May is Med month and the perfect time to start eating fresher before the summer months. Cooperative Extension’s new Med Instead of Meds program takes you through a six-session journey to start eating a Mediterranean-style eating pattern. The Mediterranean diet is the healthiest style of eating, backed by research, and actually one of the tastiest!
The Mediterranean-style eating pattern incorporates the basics of healthy eating that were traditionally practiced in countries that border the Mediterranean Sea. This eating pattern is based on how people historically ate in the Mediterranean region, and not necessarily reflective of how people in the Mediterranean currently eat. For instance, Greece and Italy are both Mediterranean countries, but they are not always consistent with eating the Med Way. Spaghetti, meat kabobs and pizza are high in white flour, red meat and cheese, contributing to high calories and saturated fat.
So why choose the Med diet? Strong evidence supports the Med Way of eating as a healthy eating pattern that promotes health and decreases the risk of many chronic diseases. Eating the Med Way decreases the risk of some forms of cancer, specifically colon cancer, breast cancer and prostate cancer. The Med Way also protects against cognitive decline and can lower the risk of developing Alzheimer’s by 40 percent. Eating the Med Way may improve eye health, including decreasing the risk of macular degeneration as well as decreasing the risk of type 2 diabetes. One study found that the risk of developing type 2 diabetes was cut in half (52 percent decrease) by eating the Med Way.
Med is good for your heart. It can help manage blood pressure and reduce the risk of cardiovascular disease by 30-60 percent. One study found that consuming nine or more servings of fruits and vegetables a day resulted in a 60 percent reduction in CVD.
Despite being a high-fat diet, the Med diet is better than a low-fat diet for weight loss in overweight and obese individuals. For those concerned about gaining weight from increased healthy fat intake, research has found that a higher-fat Med diet, up to 42 percent total fat, does not lead to weight gain. The notion that we need to eat low-fat to achieve a healthy weight needs to be abandoned.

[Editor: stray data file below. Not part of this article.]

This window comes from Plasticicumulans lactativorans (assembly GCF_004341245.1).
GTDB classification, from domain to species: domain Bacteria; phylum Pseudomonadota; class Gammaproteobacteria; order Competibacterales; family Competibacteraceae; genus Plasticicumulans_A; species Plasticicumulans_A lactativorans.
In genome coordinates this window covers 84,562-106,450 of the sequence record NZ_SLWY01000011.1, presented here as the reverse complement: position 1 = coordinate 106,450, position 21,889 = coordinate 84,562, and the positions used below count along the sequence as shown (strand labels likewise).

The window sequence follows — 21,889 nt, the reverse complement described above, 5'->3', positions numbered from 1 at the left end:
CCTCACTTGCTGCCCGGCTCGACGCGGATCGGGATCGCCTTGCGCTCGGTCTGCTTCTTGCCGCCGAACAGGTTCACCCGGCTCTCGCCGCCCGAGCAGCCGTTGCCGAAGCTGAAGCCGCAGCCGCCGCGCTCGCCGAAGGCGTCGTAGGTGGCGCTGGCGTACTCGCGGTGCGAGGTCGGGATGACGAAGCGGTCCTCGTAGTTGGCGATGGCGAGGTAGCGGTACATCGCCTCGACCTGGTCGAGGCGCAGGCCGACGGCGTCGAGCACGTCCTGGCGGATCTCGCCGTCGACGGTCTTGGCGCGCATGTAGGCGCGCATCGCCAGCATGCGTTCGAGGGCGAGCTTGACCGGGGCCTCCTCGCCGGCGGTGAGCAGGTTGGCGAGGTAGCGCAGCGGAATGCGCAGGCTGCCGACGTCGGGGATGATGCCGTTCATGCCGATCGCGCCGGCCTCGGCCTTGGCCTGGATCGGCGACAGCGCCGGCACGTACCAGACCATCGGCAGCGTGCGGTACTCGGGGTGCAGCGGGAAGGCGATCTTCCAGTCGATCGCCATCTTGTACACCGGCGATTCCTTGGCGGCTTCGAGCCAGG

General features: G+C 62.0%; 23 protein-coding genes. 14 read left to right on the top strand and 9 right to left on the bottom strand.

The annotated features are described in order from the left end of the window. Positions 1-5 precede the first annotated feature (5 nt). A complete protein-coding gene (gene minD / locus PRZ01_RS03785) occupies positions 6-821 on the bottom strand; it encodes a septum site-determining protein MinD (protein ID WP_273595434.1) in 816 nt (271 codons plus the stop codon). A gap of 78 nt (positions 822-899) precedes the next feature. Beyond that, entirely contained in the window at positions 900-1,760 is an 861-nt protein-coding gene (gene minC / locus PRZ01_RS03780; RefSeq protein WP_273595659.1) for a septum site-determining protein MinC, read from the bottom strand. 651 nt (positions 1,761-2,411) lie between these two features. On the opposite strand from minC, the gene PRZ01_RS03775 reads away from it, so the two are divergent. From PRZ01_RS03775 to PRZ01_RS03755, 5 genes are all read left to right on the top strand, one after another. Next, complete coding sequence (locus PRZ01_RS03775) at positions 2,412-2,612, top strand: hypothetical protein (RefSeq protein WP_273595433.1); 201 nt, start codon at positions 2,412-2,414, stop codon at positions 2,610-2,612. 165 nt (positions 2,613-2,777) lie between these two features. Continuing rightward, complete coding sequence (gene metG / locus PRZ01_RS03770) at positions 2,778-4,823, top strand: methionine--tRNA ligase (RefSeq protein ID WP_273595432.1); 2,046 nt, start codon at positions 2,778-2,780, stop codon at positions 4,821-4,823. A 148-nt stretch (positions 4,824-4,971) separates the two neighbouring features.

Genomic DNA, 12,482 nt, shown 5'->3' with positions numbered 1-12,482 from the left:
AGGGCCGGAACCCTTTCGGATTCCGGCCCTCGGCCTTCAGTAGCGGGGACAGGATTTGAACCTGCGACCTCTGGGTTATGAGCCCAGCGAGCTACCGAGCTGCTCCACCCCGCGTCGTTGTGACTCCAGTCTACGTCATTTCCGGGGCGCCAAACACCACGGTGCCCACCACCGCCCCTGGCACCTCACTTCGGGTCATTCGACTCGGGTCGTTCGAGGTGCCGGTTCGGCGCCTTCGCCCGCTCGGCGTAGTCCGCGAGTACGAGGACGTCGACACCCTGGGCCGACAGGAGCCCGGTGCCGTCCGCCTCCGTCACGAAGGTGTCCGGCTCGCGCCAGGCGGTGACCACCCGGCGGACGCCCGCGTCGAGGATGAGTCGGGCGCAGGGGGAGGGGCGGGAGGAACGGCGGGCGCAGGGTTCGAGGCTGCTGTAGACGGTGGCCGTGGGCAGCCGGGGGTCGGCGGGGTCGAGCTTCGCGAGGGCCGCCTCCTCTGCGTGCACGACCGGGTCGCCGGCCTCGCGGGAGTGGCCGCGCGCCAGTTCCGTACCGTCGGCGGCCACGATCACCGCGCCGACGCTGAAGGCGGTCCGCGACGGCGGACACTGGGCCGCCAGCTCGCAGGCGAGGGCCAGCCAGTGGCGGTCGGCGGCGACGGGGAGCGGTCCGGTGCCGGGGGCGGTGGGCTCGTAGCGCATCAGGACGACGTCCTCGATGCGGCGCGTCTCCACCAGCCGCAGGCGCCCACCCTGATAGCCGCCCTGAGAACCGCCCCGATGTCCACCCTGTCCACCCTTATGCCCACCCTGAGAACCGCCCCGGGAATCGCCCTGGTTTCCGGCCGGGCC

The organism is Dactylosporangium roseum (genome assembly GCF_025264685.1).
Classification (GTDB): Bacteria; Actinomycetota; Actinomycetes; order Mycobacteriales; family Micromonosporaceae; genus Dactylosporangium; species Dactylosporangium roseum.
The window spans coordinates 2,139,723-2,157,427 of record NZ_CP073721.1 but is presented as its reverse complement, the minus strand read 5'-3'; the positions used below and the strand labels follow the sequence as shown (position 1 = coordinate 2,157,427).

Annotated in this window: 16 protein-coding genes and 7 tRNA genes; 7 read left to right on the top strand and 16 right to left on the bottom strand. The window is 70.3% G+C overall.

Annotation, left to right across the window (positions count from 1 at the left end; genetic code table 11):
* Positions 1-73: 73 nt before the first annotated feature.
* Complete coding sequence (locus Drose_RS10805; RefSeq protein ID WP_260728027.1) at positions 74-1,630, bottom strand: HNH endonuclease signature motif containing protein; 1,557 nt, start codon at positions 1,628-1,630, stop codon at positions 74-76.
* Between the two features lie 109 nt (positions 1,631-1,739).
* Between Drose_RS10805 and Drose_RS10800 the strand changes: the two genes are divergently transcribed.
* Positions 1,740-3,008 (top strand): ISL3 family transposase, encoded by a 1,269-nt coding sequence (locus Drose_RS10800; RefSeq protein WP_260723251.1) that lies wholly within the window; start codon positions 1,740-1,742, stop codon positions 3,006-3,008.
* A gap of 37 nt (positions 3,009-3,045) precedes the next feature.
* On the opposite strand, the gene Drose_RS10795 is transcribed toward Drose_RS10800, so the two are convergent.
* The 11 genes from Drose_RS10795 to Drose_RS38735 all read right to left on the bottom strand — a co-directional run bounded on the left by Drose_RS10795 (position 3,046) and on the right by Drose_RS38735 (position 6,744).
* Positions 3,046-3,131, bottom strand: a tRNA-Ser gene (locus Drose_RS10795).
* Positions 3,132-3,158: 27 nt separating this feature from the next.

There are six steps to adopting a Mediterranean-style eating pattern:
1. Change your protein — Replace some of the meat of your diet with plant proteins such as beans, nuts, and seeds often and consume fish two to three times per week.
2. Swap your fats — replace solid fats such as butter or margarine with olive oil or canola oil.
3. Eat more vegetables — get at least three servings of vegetables per day choosing dark green leafy vegetables.
4. Eat more fruit — Get at least two servings of fruits per day and eat berries often.
5. Snack on nuts and seeds — Choose at least three ounces of nuts and seeds per week within a calorie budget.
6. Make your grains whole — eat grains as grains and look for “whole” in the first ingredient on the ingredient list.
7. Rethink your sweets — limit sugar intake and choose no more than three servings per week of high-sugared foods and drinks.
The Med diet makes eating healthy easy and delicious. Visit www.medinsteadofmeds.com for more information and dozens of delicious recipes.
The Richmond County Cooperative Extension’s goal is to provide the residents of the community with research-based knowledge. For more information on food safety, health, wellness and nutrition, please contact me at 910-997-8255.
Janice Roberts is the family and consumer sciences agent for the Richmond County Cooperative Extension.